The Witnesses must race to keep Katrina from delivering a bouncing baby demon.

By Hillary Busis
Updated January 14, 2020 at 08:08 PM EST
Credit: Brownie Harris/Fox
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I’m just gonna leave this here.


Let’s start out for real by addressing one of Sleepy‘s biggest recurring bugbears: the Katrina Problem. To recap: She’s more of an exposition factory than a flesh-and-blood character; she’s constantly in need of saving; for a witch of supposedly remarkable power, she sure makes a habit of never actually doing any impressive magic.

Back in season 1, these facts were irksome but understandable. Sleepy had so much ground to cover in 13 short episodes that we couldn’t really fault the show for not taking time to make Katrina more interesting. But now that we’re halfway through the first half of season 2, they’re starting to seem a lot less justifiable. True, her expository role has lessened since she escaped purgatory—but even seven episodes in, attempts to flesh Katrina out haven’t yielded many dividends. Her role as an embedded “spy” in Abraham’s camp had potential, but she hasn’t learned anything of consequence there; the revelation that she watched Ichabod’s old flame Mary die complicated their relationship slightly, but didn’t really add layers to Katrina herself. (We already know she keeps secrets from Ichabod. That’s kinda her thing.)

I’ve spent enough time harping on this that I don’t want to get bogged down in complaints before the recap even really begins. That said: “Deliverance,” while entertaining and at times sublimely creepy, didn’t do much to solve the Katrina Problem—even though it’s one of the few Sleepy episodes that’s thrust Katrina to the forefront. It’s getting to the point where I almost wish that Crane’s wife does turn out to be secretly evil, if only to give Katia Winter something else to do. (I can see her excelling in a sort of Dark Willow role. Can’t you?)

We can, at least, say this for Katrina: While “damsel in distress” is a well-worn trope, not many of those damsels can boast of being impregnated, via curse spider, by their own evil son. Maybe the Deliverance theme actually is appropriate in this context!

At the top of the episode, Katrina isn’t yet aware that she’s carrying a horned bun in her oven. All she knows is that she’s awoken with a wicked craving for evil pickles and evil ice cream—and that a group of mysterious bros, led by Henry, have invaded Abraham’s House of Horrors. They’re there to take Katrina away, haha—but they hadn’t counted on Abraham’s overwhelming devotion to the witch, which prompts him to attack Henry’s goons with an ax. So maybe Headless isn’t all bad. In the ensuing melee, Katrina escapes and stumbles out onto a nearby highway, M. Night Shyamalan’s The Village-style. Before long, Abbie and Ichabod find her in the hospital, suffering from a high fever, an abdominal infection, a mean Incurable Cough of Death, and a bad case of Veiny Stomach. Ichabod spirits her away to the archives, where she’ll be safe from Henry’s men; Abbie decides to tail the dudes—all by herself—in order to figure out what they’re up to. She doesn’t even want to bring in Jenny as backup? Oof; this seems like that moment when someone in a horror movie leaves the room, telling everyone left that he’ll “be right back.”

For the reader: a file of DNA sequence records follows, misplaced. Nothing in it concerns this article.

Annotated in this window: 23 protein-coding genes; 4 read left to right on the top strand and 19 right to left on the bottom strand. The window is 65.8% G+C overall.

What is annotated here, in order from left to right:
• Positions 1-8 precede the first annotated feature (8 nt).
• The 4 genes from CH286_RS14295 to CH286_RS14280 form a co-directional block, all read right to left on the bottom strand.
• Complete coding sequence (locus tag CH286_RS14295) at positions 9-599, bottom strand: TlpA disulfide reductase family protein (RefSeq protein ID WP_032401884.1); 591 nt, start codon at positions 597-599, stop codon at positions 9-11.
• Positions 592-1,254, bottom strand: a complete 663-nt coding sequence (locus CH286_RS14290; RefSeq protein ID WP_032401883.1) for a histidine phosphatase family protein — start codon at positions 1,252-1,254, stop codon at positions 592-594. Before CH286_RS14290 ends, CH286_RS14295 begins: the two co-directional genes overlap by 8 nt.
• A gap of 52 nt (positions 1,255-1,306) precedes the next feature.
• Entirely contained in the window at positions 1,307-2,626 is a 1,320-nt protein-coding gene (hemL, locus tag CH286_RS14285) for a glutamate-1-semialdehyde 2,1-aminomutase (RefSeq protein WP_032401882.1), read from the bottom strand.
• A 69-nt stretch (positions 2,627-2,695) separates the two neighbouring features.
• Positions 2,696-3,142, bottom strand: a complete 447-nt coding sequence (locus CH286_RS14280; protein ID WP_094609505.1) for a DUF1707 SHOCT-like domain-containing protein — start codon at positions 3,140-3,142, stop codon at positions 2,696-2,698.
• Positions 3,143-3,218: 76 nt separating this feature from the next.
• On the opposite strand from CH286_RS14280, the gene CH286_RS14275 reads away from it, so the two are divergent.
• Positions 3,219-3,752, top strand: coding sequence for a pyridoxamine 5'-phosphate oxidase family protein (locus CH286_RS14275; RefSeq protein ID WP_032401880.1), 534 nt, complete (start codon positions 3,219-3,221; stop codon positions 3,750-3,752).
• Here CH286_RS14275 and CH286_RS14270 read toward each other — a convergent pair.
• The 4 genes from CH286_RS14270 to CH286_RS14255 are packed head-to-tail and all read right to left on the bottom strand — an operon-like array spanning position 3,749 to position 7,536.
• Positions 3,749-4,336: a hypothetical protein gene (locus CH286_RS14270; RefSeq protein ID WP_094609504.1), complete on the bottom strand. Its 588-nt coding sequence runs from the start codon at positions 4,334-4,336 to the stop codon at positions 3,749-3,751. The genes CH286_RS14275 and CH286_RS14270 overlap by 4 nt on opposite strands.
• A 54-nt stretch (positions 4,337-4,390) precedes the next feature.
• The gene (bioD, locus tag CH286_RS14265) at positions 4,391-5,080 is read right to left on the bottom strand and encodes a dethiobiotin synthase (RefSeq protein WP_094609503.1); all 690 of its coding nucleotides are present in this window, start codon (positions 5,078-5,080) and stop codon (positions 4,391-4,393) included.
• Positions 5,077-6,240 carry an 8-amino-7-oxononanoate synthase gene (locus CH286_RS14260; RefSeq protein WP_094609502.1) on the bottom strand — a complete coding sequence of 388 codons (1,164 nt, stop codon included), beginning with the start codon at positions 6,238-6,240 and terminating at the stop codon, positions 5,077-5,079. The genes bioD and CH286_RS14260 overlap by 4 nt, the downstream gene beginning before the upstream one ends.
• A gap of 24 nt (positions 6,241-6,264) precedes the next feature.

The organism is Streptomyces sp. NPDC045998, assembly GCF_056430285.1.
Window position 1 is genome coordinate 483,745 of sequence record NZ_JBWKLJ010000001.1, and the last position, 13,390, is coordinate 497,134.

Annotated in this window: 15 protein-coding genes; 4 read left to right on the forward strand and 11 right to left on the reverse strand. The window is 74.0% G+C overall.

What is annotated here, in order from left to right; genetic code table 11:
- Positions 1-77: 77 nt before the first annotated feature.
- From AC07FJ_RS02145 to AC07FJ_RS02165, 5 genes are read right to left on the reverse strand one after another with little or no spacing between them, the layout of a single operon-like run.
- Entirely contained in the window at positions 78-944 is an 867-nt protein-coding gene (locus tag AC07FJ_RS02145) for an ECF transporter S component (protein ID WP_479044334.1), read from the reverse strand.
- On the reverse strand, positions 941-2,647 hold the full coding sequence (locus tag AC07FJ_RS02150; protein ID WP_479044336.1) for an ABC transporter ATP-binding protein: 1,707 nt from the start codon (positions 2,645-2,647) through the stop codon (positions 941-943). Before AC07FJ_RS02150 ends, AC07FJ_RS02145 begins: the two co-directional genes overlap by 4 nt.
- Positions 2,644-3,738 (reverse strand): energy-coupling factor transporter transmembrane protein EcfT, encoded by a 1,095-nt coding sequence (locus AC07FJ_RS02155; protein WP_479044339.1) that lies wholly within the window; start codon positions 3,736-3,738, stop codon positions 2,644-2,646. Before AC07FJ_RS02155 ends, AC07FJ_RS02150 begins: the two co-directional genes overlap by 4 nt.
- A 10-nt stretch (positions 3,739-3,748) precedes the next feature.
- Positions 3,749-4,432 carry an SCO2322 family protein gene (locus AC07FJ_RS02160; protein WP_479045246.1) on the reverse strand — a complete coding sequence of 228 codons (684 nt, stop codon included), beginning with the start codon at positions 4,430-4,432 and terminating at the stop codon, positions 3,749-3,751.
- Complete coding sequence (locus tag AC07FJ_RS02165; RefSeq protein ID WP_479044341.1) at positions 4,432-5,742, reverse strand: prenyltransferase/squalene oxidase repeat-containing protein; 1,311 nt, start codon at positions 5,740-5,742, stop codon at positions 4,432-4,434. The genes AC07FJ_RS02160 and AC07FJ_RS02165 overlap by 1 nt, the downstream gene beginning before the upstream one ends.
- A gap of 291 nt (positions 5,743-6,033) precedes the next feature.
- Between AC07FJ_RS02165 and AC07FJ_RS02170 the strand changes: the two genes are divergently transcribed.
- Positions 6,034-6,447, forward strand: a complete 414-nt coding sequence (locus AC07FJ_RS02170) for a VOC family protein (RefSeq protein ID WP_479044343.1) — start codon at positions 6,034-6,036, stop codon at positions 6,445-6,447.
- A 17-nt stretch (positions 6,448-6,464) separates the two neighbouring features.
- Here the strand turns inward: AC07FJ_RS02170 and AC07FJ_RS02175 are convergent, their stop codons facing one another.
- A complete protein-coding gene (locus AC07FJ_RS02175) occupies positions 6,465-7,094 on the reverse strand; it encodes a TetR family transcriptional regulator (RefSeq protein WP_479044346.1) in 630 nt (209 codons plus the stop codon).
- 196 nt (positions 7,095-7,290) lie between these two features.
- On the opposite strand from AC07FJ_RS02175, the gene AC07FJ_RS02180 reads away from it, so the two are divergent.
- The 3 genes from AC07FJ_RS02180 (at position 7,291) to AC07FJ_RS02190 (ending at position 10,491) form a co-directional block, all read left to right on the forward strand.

NEXT: She’s Having His Baby (Satan’s)

The Cranes’ long-awaited alone time is more than a little uncomfortable, thanks both to the whole Mary thing and Crane learning, much to his bemusement, that Katrina seems to have developed something of a soft spot for Abraham. At least Ichabod soon realizes that Henry’s men come from an organization we’ve heard of before: the Hellfire Club, which fought for evil (a.k.a. the Brits) to prevail in the Revolutionary War once upon a time. Thanks to Franklin’s handy notebook, our heroes also learn there was once another woman afflicted with the same ailment as Katrina—and when Abbie arrives at the archives, miraculously unscathed and bearing a book by the club called How We Did It, she tells the couple that she spied a tablet at Hellfire Headquarters. It indicated that unless they can stop the spell, Katrina will die at sunset. I’ll pause to give you a moment alone with your grief.